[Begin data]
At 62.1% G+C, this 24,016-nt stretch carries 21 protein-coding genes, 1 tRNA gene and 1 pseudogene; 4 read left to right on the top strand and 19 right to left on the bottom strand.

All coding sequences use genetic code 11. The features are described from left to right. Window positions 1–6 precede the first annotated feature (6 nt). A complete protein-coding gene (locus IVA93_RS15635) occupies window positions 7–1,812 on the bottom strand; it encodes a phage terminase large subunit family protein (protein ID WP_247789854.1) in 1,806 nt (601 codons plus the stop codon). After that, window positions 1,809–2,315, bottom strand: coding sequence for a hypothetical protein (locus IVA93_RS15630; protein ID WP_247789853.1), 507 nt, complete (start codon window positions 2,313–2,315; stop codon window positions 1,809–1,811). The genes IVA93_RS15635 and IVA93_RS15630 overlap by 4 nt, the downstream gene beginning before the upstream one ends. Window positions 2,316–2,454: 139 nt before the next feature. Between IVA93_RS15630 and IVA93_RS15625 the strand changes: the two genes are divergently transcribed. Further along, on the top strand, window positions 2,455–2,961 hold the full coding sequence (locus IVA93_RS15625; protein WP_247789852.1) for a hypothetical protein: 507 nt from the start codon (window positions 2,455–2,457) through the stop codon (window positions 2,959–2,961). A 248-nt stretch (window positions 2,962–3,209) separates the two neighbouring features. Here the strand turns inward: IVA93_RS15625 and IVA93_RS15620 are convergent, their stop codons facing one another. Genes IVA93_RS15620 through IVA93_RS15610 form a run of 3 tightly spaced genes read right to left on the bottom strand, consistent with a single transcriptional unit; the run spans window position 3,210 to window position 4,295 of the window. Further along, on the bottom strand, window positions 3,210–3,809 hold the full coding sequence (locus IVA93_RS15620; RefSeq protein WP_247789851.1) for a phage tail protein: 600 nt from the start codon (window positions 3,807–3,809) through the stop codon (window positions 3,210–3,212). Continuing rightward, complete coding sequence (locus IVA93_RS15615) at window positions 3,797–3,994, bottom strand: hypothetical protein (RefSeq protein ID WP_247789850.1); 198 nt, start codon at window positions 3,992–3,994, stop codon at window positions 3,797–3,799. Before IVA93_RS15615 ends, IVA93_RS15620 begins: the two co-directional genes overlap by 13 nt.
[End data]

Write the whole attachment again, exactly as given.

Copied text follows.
At 62.1% G+C, this 24,016-nt stretch carries 21 protein-coding genes, 1 tRNA gene and 1 pseudogene; 4 read left to right on the top strand and 19 right to left on the bottom strand.

All coding sequences use genetic code 11. The features are described from left to right. Window positions 1–6 precede the first annotated feature (6 nt). A complete protein-coding gene (locus IVA93_RS15635) occupies window positions 7–1,812 on the bottom strand; it encodes a phage terminase large subunit family protein (protein ID WP_247789854.1) in 1,806 nt (601 codons plus the stop codon). After that, window positions 1,809–2,315, bottom strand: coding sequence for a hypothetical protein (locus IVA93_RS15630; protein ID WP_247789853.1), 507 nt, complete (start codon window positions 2,313–2,315; stop codon window positions 1,809–1,811). The genes IVA93_RS15635 and IVA93_RS15630 overlap by 4 nt, the downstream gene beginning before the upstream one ends. Window positions 2,316–2,454: 139 nt before the next feature. Between IVA93_RS15630 and IVA93_RS15625 the strand changes: the two genes are divergently transcribed. Further along, on the top strand, window positions 2,455–2,961 hold the full coding sequence (locus IVA93_RS15625; protein WP_247789852.1) for a hypothetical protein: 507 nt from the start codon (window positions 2,455–2,457) through the stop codon (window positions 2,959–2,961). A 248-nt stretch (window positions 2,962–3,209) separates the two neighbouring features. Here the strand turns inward: IVA93_RS15625 and IVA93_RS15620 are convergent, their stop codons facing one another. Genes IVA93_RS15620 through IVA93_RS15610 form a run of 3 tightly spaced genes read right to left on the bottom strand, consistent with a single transcriptional unit; the run spans window position 3,210 to window position 4,295 of the window. Further along, on the bottom strand, window positions 3,210–3,809 hold the full coding sequence (locus IVA93_RS15620; RefSeq protein WP_247789851.1) for a phage tail protein: 600 nt from the start codon (window positions 3,807–3,809) through the stop codon (window positions 3,210–3,212). Continuing rightward, complete coding sequence (locus IVA93_RS15615) at window positions 3,797–3,994, bottom strand: hypothetical protein (RefSeq protein ID WP_247789850.1); 198 nt, start codon at window positions 3,992–3,994, stop codon at window positions 3,797–3,799. Before IVA93_RS15615 ends, IVA93_RS15620 begins: the two co-directional genes overlap by 13 nt.